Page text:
3. Sandi Says:

    I think everyone I’ve talked to feels bad for Rick Santorum’s kids — they were all so obviously upset. And I have to say that his concession speech was very gracious.

    I think that the takeaway from this election, for me, is that the policy positions of the far right are out of step with a large majority of Americans. After 2004, I was a bit scared that the country had moved further to the right than I would have thought possible four years before. This election provides reassurance that most Americans are not on board with the extreme, sweeping changes that the far right wants to make (exhibit A – South Dakota’s rejection of the abortion ban). The passage of the amendments in all the states that considered them but Arizona is disappointing, but apparently they passed by much narrower margins this time, which is something (not much, considering that amending a constitution is a pretty drastic measure, but something). I had pretty much come to this conclusion before the election, but I am relieved to have been on the right track. I’ve certainly accepted long since that progressive social policy is not on the horizon right now; and if moderation is what the people want, then that’s fine with me if the alternative is America the James Dobson way.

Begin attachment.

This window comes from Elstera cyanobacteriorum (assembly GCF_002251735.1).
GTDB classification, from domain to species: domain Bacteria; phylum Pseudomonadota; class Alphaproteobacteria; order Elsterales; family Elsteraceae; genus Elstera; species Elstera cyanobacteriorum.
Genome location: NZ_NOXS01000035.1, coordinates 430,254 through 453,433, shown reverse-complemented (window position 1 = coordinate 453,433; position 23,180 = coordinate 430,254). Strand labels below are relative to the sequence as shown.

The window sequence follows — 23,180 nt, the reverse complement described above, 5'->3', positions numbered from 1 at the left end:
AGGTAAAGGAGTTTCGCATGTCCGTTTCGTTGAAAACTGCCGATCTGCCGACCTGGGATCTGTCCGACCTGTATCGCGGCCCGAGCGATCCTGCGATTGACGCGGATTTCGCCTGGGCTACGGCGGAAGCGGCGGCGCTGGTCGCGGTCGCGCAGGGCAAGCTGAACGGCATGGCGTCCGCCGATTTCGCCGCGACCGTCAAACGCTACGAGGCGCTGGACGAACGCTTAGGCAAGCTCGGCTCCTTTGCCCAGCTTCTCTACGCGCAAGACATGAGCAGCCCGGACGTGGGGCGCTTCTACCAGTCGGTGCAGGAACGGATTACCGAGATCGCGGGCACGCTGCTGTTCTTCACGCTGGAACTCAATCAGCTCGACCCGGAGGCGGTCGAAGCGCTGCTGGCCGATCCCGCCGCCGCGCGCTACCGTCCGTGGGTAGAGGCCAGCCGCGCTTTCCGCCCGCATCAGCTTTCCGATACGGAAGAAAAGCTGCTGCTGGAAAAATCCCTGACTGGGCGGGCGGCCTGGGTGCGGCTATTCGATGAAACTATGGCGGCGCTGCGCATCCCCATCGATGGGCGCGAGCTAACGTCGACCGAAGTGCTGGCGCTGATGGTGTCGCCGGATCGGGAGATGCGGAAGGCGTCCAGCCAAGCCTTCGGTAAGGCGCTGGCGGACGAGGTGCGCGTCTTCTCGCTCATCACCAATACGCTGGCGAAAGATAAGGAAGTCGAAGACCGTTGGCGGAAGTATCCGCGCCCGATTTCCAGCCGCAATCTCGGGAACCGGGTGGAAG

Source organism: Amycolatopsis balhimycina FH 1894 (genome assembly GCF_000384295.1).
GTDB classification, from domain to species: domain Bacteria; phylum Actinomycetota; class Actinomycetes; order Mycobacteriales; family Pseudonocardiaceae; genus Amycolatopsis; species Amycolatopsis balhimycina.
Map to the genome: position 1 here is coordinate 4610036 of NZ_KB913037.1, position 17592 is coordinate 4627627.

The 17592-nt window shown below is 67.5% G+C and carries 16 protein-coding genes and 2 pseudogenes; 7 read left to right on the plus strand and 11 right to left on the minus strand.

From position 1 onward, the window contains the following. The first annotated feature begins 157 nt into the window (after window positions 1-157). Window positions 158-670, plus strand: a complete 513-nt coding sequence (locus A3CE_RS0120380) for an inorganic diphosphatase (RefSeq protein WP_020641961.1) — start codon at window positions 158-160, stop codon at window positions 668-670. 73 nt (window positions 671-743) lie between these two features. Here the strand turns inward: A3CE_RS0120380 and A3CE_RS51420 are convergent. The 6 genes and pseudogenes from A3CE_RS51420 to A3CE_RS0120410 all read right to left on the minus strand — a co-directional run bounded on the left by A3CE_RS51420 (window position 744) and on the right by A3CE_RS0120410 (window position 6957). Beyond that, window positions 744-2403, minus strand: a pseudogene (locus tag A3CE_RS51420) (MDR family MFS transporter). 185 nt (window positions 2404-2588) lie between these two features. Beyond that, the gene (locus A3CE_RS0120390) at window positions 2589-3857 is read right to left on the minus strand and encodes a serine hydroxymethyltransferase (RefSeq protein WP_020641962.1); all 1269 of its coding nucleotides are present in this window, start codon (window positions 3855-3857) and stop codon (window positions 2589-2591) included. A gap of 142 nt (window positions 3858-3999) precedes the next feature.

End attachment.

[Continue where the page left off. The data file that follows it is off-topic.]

4. Joe Longhorn Says:

    Good list. Though I find it somewhat difficult to offer condolences to Chafee. It would have been a very strange situation had the Republicans held on the Senate with his seat as the deciding one for the majority control. The Republicans would have had the majority numbers for leadership roles and committee chairs, but not for votes. Weird.